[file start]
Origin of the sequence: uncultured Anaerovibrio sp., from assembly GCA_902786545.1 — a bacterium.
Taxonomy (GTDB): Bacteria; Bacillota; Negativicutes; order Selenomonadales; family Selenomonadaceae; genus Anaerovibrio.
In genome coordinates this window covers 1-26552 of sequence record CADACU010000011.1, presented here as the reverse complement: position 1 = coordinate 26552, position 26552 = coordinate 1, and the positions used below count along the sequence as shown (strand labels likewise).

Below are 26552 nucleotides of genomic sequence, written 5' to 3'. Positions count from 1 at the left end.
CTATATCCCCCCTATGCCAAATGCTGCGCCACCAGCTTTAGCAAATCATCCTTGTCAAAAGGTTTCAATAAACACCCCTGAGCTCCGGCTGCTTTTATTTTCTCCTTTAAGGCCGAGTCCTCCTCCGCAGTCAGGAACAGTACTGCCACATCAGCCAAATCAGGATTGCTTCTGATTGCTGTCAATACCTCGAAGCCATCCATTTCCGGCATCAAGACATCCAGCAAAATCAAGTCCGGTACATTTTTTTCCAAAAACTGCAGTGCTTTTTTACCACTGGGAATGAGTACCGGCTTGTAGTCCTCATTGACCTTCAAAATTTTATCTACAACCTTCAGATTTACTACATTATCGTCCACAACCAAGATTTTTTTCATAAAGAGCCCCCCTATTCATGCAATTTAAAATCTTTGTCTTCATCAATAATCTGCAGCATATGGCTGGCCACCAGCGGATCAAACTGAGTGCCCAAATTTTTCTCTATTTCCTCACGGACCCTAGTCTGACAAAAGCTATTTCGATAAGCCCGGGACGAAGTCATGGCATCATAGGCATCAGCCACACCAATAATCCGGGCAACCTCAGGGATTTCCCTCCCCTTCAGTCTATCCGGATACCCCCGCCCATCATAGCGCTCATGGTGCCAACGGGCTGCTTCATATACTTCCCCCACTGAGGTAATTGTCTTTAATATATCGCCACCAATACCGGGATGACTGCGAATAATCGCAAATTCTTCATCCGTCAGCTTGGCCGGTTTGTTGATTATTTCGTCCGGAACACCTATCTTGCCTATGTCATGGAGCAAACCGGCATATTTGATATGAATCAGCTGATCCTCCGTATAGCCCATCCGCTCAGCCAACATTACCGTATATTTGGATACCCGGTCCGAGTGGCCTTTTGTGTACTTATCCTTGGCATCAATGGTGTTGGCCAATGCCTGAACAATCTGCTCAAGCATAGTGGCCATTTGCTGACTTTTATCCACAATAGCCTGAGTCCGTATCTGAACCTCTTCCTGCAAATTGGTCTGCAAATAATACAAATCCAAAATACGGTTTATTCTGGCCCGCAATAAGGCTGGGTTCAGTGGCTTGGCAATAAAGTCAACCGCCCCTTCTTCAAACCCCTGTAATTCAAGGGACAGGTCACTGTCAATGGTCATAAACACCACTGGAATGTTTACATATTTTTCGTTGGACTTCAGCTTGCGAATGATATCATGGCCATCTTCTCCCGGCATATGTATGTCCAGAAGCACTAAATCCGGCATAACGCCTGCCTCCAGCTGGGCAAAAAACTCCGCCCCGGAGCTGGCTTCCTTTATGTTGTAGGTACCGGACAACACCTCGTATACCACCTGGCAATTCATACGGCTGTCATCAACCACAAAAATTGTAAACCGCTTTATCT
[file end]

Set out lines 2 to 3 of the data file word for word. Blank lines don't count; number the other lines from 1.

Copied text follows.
Taxonomy (GTDB): Bacteria; Bacillota; Negativicutes; order Selenomonadales; family Selenomonadaceae; genus Anaerovibrio.
In genome coordinates this window covers 1-26552 of sequence record CADACU010000011.1, presented here as the reverse complement: position 1 = coordinate 26552, position 26552 = coordinate 1, and the positions used below count along the sequence as shown (strand labels likewise).